Evaluating antimalarial efficacy in singlearmed and comparative drug trials using competing risk survival analysis: a simulation study
Abstract
Background
Antimalarial efficacy studies in patients with uncomplicated Plasmodium falciparum are confounded by a new infection (a competing risk event) since this event can potentially preclude a recrudescent event (primary endpoint of interest). The current WHO guidelines recommend censoring competing risk events when deriving antimalarial efficacy. We investigated the impact of considering a new infection as a competing risk event on the estimation of antimalarial efficacy in singlearmed and comparative drug trials using two simulation studies.
Methods
The first simulation study explored differences in the estimates of treatment failure for areas of varying transmission intensities using the complement of the KaplanMeier (KM) estimate and the Cumulative Incidence Function (CIF). The second simulation study extended this to a comparative drug efficacy trial for comparing the KM curves using the logrank test, and Gray’s ksample test for comparing the equality of CIFs.
Results
The complement of the KM approach produced larger estimates of cumulative treatment failure compared to the CIF method; the magnitude of which was correlated with the observed proportion of new infection and recrudescence. When the drug efficacy was 90%, the absolute overestimation in failure was 0.3% in areas of low transmission rising to 3.1% in the high transmission settings. In a scenario which is most likely to be observed in a comparative trial of antimalarials, where a new drug regimen is associated with an increased (or decreased) rate of recrudescences and new infections compared to an existing drug, the logrank test was found to be more powerful to detect treatment differences compared to the Gray’s ksample test.
Conclusions
The CIF approach should be considered for deriving estimates of antimalarial efficacy, in high transmission areas or for failing drugs. For comparative studies of antimalarial treatments, researchers need to select the statistical test that is best suited to whether the rate or cumulative risk of recrudescence is the outcome of interest, and consider the potential differing prophylactic periods of the antimalarials being compared.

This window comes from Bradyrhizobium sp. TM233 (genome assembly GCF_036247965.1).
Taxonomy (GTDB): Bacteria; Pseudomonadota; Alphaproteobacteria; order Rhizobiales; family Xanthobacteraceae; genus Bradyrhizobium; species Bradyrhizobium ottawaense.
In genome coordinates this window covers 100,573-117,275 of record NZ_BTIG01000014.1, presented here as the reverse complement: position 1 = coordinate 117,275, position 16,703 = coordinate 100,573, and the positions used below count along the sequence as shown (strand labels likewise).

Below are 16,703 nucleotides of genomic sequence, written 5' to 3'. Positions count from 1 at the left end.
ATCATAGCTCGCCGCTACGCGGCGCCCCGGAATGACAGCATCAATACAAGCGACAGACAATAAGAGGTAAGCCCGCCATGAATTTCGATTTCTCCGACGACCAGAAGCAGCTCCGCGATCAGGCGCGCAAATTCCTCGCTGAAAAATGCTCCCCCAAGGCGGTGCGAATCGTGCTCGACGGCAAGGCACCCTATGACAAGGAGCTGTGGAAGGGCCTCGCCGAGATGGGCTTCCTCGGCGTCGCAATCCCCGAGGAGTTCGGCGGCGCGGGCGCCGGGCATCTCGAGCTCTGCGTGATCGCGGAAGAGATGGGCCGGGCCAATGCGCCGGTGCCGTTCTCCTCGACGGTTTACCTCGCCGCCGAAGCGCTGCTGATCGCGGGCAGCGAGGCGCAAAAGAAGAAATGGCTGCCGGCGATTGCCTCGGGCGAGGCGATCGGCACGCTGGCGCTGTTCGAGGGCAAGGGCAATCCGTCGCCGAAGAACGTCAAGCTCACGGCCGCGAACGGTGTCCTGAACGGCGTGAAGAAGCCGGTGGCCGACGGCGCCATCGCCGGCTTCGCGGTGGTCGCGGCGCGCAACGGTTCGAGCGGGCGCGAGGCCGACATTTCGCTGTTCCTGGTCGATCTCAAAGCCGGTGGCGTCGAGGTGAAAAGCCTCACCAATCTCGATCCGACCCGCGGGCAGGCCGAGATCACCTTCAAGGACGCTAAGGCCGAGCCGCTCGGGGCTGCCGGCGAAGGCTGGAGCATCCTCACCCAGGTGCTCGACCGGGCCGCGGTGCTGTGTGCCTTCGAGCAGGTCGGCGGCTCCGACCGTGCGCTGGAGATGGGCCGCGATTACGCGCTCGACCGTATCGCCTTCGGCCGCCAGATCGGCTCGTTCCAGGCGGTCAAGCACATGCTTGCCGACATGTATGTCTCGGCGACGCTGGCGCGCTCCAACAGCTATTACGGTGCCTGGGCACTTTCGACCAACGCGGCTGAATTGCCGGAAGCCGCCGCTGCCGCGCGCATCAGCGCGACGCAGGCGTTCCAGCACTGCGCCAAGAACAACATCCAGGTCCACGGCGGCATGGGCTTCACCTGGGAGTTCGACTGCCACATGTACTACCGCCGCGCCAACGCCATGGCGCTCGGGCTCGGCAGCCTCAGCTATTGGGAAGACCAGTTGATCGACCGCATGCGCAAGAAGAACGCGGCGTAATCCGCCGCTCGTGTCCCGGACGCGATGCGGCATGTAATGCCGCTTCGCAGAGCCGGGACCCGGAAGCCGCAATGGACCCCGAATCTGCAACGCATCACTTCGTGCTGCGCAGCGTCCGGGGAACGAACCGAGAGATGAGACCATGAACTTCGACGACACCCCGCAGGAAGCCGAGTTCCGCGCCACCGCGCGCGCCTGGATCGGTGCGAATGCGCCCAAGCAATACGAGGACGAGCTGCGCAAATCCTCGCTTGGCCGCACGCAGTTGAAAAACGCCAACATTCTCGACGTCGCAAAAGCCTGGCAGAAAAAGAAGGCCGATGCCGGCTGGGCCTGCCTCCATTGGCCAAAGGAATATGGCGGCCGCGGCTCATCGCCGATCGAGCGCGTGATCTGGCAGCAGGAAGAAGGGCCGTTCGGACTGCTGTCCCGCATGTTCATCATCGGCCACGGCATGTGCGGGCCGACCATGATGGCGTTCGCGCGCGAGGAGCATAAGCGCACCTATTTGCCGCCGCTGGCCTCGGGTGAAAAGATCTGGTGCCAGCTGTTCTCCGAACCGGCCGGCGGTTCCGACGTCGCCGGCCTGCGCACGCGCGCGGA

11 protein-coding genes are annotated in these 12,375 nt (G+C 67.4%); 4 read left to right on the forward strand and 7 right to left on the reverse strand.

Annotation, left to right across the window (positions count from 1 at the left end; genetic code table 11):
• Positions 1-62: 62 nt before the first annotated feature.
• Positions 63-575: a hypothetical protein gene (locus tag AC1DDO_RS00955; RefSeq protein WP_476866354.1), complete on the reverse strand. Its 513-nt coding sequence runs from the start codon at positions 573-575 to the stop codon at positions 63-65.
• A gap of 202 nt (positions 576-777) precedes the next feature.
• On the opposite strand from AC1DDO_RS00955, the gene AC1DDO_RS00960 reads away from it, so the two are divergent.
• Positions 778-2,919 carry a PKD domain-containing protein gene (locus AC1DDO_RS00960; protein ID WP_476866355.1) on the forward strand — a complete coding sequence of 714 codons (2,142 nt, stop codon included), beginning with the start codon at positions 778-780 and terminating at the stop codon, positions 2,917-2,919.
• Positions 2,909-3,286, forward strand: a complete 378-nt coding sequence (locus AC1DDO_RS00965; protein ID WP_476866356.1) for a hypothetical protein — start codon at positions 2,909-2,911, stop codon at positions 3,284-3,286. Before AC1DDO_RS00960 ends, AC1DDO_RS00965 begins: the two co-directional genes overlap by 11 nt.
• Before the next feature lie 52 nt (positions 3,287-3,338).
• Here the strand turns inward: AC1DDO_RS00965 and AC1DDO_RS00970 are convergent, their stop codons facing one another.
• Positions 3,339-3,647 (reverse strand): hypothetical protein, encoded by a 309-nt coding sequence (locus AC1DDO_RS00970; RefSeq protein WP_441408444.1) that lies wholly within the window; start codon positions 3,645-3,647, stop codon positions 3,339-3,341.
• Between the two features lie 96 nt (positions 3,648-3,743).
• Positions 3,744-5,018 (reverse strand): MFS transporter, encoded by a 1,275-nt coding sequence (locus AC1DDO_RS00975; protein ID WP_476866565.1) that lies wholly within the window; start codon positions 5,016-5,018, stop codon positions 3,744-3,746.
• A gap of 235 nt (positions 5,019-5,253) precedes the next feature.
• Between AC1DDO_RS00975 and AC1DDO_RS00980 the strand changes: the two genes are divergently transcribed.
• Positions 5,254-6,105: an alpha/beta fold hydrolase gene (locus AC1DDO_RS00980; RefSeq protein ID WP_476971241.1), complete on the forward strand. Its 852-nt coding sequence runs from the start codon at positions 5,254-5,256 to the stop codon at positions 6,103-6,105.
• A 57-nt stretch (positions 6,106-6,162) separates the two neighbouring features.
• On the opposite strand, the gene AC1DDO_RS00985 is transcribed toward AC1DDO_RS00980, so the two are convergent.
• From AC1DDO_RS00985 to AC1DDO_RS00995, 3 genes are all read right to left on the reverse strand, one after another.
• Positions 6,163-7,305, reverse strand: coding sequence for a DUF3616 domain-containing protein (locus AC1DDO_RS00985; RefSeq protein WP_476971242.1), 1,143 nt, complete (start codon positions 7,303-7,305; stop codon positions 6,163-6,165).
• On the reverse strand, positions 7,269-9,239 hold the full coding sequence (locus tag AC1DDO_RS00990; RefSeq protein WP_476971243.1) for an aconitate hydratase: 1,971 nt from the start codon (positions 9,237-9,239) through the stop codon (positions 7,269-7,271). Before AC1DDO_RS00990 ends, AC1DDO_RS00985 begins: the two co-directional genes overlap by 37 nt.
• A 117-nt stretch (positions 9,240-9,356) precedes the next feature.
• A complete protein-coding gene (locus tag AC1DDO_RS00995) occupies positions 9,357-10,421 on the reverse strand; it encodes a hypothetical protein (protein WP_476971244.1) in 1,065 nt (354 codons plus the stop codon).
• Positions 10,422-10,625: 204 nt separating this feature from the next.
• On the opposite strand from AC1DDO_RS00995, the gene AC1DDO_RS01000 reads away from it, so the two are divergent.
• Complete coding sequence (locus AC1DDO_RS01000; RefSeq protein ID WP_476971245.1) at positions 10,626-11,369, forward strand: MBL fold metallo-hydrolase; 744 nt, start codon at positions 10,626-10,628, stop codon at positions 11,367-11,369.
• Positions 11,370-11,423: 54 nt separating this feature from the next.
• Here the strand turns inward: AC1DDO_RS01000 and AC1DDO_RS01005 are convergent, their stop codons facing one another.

Keywords
Malaria Plasmodium falciparum Efficacy Competing risk events Cumulative incidence functionAbbreviations
 \( {\widehat{S}}_{KM}(t) \)
KaplanMeier estimates of drug efficacy at time t
 \( {\widehat{F}}_{KM}(t) \)
The complement of KaplanMeier estimate\( \left[1{\widehat{S}}_{KM}(t)\right] \)
 CBH
Cumulative baseline hazard
 CIF
Cumulative Incidence Function
 HR
Hazards Ratio
 KM
KaplanMeier
 NI
New infection
 RC
Recrudescence
 WHO
World Health Organization
Background
The primary endpoint in clinical studies of uncomplicated Plasmodium falciparum malaria is the occurrence of recrudescent parasitaemia, defined as recurrence due to the same parasite which caused the original infection. Parasite recurrence due to a heterologous parasite, which can either be a new infection with P. falciparum or another species of Plasmodia can potentially preclude the occurrence of recrudescence and constitute a competing risk event [1, 2]. Such scenario can occur when the parasite load of a newly acquired infection (regardless of the species or strain) outnumbers and outcompetes the low level of parasitaemia of an existing infection. A recrudescence can also be precluded when the new infection is due to a more resistant parasite strain compared to the existing susceptible parasite. These scenarios further depend on the inoculum density and the multiplication rates (efficiency) of the newly emergent infection and of the existing recrudescent parasites.
Despite advancement in statistical methods for analysing time to event outcomes [1, 2, 3, 4, 5, 6, 7], competing risk events are often ignored in the medical literature. Recent reviews have pointed out that a vast majority of studies published in high impact medical journal are susceptible to competing risk biases [8, 9, 10], and malaria is no exception. The KaplanMeier (KM) survival analysis (\( {\widehat{S}}_{KM}(t) \)) is currently recommended by the World Health Organization (WHO) for deriving antimalarial efficacy [11, 12]. Commonly the complement of the KM estimate (\( {\widehat{F}}_{KM}(t)=1{\widehat{S}}_{KM}(t) \)) is reported as the WHO recommends replacing a firstline treatment with an alternative regimen if the derived estimate of cumulative failure exceeds 10% [12].
The complement of the KM estimate provides an estimate of the marginal risk (of recrudescence), i.e. the risk of recrudescence where new infections do not occur. However, this is only possible when all enrolled participants are admitted to a hospital setting where it is not possible to get another mosquito bite, and thus, new infection. In practice, antimalarial trials are almost invariably conducted in endemic settings where new infections occur frequently and can be observed in as high as 50% of the cases [13]. The Cumulative Incidence Function (CIF) estimator proposed by Kalbfleisch and Prentice provides an alternative approach to estimate the cumulative failure by accounting for such competing risk events [14]. Several studies have compared the cumulative failure estimates derived by the complement of KM method against the CIF estimator and have reported that the KM approach leads to an overestimation of cumulative failure in the presence of competing risk events [9, 15, 16, 17, 18].